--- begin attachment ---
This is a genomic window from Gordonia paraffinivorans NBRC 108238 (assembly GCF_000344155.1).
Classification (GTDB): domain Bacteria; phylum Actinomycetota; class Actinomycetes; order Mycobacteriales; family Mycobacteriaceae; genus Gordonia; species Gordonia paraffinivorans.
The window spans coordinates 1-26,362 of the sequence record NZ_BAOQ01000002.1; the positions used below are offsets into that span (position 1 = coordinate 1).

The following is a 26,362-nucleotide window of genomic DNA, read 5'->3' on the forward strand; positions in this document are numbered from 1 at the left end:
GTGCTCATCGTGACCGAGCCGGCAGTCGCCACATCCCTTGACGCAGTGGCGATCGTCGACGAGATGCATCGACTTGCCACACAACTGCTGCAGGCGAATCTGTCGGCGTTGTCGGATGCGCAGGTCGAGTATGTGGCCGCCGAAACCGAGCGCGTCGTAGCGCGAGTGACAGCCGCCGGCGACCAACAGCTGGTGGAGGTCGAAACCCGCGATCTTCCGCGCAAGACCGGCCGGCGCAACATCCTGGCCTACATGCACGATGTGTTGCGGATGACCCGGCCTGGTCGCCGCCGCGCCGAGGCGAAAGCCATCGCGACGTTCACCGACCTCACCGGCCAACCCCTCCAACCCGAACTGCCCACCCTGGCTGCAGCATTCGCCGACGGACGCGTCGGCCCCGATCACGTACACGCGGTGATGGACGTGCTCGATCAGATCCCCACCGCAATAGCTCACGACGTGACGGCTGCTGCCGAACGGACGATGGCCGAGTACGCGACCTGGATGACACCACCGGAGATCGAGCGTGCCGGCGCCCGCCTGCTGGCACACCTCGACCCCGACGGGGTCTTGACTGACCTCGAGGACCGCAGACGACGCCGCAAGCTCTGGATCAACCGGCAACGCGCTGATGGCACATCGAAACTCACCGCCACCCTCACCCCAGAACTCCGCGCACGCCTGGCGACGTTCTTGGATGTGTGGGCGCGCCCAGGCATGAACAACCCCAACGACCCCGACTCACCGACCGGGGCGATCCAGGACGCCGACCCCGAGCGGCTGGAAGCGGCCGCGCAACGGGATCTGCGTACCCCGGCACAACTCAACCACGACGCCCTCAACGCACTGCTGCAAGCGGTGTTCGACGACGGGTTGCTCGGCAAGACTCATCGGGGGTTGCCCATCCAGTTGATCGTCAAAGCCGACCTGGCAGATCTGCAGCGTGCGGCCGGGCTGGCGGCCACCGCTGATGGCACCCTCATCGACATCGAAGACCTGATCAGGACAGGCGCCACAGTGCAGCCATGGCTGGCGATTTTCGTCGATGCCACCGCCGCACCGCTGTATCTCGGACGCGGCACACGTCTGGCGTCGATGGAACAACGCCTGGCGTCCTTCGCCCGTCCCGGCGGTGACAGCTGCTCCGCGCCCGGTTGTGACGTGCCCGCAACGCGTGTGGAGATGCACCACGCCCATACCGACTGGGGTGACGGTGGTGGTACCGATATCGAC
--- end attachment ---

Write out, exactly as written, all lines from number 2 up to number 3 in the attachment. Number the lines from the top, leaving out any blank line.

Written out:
Classification (GTDB): domain Bacteria; phylum Actinomycetota; class Actinomycetes; order Mycobacteriales; family Mycobacteriaceae; genus Gordonia; species Gordonia paraffinivorans.
The window spans coordinates 1-26,362 of the sequence record NZ_BAOQ01000002.1; the positions used below are offsets into that span (position 1 = coordinate 1).